After several reports and news about the abuse that the Overseas Filipino Workers are suffering from and the recent employment ban in Kuwait that President Rodrigo Duterte imposed, the President of the United Arab Emirates, His Highness Sheikh Khalifa bin Zayed Al Nahyan, has recently approved the Federal Law No. 10 of 2017 that will protect the domestic workers working in UAE.
What Is It All About?
The Federal Law No. 10 is a 41-article law that includes provisions on the labor contracts, working hours, recruitment agencies, official leaves, and settlement of disputes of domestic workers.
According to Saqr bin Ghobash Saeed Ghobash of the Minister of Human Resources and Emiratisation, this law aims to regulate the working relationship between the employees and the employers. It also aims to provide legal protection for all parties involved.
According to this new law, domestic workers in UAE are entitled to the following:
- Payment of wages to be given no later than the 10th of the following month
- 12 hours of rest per day which includes 8 hours of consecutive rest
- One day of paid rest every week
- 30 days of medical leave per year
- Medical insurance provided by the employer
- Round-trip ticket to the Philippines every two years
- Decent accommodation and meals provided by the employer
- Possession of personal documents like passports, IDs, etc.
This new law also prohibits:
- Employing a worker who is below 18 years old
- Assigning tasks that are not specified in the labor contract
- Exposing the domestic helper to physical harm
Other Rules and Regulations
In addition to the entitlements and prohibitions, there are other terms included in this new law:
- The recruitment agency must present a copy of the job offer to the worker before he or she leaves his or her home country.
The labor contract, which indicates the terms and conditions of the employment, must be accredited by the Minister of Human Resources and Emiratisation.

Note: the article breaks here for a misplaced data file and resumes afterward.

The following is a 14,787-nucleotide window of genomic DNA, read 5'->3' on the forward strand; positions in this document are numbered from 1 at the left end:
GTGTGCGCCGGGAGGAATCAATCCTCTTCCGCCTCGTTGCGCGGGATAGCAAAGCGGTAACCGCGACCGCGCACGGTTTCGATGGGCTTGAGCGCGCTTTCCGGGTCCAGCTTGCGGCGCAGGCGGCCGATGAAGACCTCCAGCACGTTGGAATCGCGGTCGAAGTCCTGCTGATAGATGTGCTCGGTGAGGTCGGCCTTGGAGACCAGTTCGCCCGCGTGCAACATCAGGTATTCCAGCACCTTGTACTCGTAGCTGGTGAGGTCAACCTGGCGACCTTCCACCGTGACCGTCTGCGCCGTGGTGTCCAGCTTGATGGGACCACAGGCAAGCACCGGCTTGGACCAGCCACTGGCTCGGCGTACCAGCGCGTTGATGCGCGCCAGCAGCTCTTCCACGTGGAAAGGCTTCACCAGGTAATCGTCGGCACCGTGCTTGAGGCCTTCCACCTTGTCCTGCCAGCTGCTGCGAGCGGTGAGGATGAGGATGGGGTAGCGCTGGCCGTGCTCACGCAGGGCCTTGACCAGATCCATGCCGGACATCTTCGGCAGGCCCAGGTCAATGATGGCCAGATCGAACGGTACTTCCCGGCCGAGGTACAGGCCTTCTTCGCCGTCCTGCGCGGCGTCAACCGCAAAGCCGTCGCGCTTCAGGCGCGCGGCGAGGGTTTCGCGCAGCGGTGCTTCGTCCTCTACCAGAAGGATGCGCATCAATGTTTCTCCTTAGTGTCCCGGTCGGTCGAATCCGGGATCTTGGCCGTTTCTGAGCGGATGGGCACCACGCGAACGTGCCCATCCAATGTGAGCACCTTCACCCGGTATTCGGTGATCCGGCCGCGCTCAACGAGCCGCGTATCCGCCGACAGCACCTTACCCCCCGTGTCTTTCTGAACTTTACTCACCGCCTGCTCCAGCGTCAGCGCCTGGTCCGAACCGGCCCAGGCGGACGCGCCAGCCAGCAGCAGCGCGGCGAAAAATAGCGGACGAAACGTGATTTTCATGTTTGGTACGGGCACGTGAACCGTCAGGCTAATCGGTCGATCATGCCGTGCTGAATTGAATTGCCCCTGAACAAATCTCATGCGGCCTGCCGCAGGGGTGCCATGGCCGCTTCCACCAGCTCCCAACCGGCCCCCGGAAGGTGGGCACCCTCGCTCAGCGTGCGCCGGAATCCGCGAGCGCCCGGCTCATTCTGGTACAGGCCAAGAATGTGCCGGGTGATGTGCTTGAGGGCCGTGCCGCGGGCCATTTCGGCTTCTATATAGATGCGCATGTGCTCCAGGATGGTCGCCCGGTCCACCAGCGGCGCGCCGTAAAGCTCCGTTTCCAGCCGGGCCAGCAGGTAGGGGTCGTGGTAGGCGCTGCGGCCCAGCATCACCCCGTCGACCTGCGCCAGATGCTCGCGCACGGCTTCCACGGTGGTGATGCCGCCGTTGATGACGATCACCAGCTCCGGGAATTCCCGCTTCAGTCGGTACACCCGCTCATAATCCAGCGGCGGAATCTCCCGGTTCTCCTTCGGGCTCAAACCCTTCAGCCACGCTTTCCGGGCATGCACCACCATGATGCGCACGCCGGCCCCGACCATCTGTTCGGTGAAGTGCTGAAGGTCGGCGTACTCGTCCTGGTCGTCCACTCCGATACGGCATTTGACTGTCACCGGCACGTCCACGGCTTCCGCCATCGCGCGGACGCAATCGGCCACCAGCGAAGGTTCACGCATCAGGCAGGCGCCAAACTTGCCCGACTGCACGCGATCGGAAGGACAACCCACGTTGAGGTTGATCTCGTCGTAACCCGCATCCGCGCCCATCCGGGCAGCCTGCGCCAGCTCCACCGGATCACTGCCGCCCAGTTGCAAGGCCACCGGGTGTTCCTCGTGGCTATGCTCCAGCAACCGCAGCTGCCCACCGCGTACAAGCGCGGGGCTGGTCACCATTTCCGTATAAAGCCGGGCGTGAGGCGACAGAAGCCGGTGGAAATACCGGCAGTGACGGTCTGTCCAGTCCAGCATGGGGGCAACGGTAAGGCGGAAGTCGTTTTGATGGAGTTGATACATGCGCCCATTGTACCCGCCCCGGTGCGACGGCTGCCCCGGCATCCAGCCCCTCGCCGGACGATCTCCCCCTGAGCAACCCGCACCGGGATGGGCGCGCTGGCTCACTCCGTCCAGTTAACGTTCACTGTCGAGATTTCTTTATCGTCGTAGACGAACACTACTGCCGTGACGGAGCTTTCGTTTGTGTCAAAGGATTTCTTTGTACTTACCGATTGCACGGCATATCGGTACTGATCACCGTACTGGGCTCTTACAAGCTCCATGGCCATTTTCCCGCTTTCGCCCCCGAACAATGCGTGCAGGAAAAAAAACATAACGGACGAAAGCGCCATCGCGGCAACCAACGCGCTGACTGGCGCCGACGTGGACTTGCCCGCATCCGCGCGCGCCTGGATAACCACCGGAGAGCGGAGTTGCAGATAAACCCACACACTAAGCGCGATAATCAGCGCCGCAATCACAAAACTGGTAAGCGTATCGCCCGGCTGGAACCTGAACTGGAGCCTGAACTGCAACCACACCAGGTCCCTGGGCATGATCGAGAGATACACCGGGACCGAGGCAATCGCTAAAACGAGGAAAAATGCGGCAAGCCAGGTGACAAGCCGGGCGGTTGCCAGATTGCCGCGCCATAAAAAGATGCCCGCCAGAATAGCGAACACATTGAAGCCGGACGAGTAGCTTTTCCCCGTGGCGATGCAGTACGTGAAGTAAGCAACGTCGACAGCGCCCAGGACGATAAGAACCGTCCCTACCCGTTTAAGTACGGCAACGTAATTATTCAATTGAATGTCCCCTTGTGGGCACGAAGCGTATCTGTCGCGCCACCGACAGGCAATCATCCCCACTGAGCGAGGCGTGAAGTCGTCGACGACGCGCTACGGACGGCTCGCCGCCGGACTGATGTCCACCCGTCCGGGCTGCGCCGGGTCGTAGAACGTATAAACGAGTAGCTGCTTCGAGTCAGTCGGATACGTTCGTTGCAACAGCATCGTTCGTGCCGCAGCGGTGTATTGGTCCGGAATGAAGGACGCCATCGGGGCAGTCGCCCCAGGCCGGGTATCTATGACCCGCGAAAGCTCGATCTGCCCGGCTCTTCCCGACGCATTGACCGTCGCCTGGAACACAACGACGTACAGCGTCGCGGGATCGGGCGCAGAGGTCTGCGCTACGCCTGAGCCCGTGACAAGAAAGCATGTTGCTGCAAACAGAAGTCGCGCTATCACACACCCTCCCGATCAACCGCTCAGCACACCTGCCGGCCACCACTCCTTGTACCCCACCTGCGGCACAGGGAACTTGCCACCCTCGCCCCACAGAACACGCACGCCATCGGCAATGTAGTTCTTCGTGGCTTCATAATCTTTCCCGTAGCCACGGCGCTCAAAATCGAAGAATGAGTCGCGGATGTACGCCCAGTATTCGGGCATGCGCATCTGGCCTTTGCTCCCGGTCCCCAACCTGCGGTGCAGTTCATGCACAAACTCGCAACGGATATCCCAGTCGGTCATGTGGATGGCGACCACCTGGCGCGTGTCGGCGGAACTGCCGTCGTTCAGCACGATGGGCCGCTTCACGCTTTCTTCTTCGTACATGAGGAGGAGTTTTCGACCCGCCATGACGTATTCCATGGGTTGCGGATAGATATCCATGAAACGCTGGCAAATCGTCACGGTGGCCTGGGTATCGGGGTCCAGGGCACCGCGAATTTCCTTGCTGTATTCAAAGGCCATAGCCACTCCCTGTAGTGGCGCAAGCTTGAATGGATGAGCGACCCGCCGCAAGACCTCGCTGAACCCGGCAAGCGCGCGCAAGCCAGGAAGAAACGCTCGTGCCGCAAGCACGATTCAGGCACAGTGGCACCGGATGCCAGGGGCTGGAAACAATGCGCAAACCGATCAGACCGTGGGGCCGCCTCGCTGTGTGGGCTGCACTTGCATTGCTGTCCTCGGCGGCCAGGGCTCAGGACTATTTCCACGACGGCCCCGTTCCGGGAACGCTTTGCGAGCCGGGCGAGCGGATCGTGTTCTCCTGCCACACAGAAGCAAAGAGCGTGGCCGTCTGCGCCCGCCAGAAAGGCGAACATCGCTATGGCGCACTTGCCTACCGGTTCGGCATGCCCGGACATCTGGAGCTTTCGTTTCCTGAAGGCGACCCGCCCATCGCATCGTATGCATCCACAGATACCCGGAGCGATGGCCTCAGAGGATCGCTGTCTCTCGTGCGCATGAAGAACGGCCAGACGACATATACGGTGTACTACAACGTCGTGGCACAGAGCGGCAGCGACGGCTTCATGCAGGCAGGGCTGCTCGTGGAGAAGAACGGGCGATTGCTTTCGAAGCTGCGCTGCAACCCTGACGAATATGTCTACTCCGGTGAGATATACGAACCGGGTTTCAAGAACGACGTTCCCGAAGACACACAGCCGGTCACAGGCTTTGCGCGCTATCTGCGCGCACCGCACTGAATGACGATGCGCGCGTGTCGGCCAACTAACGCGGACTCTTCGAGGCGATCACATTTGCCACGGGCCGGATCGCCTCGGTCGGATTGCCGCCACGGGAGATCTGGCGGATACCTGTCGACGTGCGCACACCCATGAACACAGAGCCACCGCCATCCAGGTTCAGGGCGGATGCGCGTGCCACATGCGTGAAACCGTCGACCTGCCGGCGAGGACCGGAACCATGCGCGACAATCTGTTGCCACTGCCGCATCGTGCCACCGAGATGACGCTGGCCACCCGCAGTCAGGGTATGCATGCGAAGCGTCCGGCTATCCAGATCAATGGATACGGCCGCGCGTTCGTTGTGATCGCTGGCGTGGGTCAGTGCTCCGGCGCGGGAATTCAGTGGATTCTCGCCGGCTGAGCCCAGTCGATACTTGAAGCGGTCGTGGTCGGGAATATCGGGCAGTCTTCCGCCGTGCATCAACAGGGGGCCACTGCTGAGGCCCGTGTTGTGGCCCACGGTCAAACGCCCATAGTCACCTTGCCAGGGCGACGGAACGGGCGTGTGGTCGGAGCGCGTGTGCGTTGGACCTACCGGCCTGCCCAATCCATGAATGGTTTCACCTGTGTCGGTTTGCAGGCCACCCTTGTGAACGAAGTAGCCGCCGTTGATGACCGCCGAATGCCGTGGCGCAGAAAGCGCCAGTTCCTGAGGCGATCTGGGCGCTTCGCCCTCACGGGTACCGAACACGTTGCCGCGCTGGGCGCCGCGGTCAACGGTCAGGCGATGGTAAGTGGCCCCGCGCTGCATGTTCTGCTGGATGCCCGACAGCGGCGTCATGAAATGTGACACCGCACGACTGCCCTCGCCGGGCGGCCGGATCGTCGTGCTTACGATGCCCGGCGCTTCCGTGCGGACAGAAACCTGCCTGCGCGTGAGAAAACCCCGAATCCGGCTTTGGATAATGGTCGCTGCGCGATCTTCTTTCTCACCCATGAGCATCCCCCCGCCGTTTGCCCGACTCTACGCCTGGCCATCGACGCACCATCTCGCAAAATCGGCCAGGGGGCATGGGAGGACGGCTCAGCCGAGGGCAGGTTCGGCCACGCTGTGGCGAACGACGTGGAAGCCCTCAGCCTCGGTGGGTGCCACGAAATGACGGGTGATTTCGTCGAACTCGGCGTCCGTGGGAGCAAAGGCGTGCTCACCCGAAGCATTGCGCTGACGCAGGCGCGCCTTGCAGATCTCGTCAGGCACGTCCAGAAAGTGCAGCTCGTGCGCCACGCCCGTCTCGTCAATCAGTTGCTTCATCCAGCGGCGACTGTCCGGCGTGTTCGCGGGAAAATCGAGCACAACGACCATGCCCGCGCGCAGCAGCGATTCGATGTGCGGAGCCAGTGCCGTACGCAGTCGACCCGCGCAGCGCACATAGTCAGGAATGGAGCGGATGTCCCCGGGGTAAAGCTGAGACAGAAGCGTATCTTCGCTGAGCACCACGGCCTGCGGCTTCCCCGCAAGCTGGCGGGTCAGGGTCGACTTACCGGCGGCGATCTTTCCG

- The Tadbeer centers, which will replace the recruitment agencies soon, will be the one to facilitate orientations, training, and proper visas for the workers.
- The domestic helper may be employed on probation for the first six months. During this period, the employer may decide to terminate the contract. The recruitment agency should bear the cost of sending the worker to his or her home country.
- The employer should not deduct any amount of money from the worker’s salary or end-of-service pay, except if there is debt or damages to pay. If this is the case, the deduction should be made not more than one-quarter of the salary.
- The employer or the worker may decide to terminate the contract if any of the party fails to meet the obligations. Even if obligations are met, either party may still terminate the contract based on a no-fault termination indicated in the Domestic Labor Law.
- If the worker resigns without telling the employer, the worker must inform the Minister of Human Resources and Emiratisation within two days. If the worker leaves without a valid reason, the employer must inform the Minister of Human Resources and Emiratisation within five days.
- The employer or the worker may refer a dispute to the Minister of Human Resources and Emiratisation, who will then try to resolve the matter amicably within two weeks. If the issue is still unresolved, the dispute will be referred to court. During this stage, cases filed by a worker will be exempted from court fees.
- The worker must be treated decently and should not be exposed to any form of violence at all times.
When Will It Be Implemented?
This new law will be implemented two months after its publication in the official gazette.
Who Are Covered?
It will cover 19 support service jobs:
- Babysitter or nanny
- Domestic laborer
- Family chauffeur
- Household farmer
- Household shepherd
- Household horse groomer
- Household falcon care-taker and trainer
- Parking valet workers
- Private agriculture engineer
- Private coach
- Private nurse
- Private PRO
- Private sailor
- Private teacher
- Watchman and security guard
This new law will surely improve the lives of OFWs in the United Arab Emirates.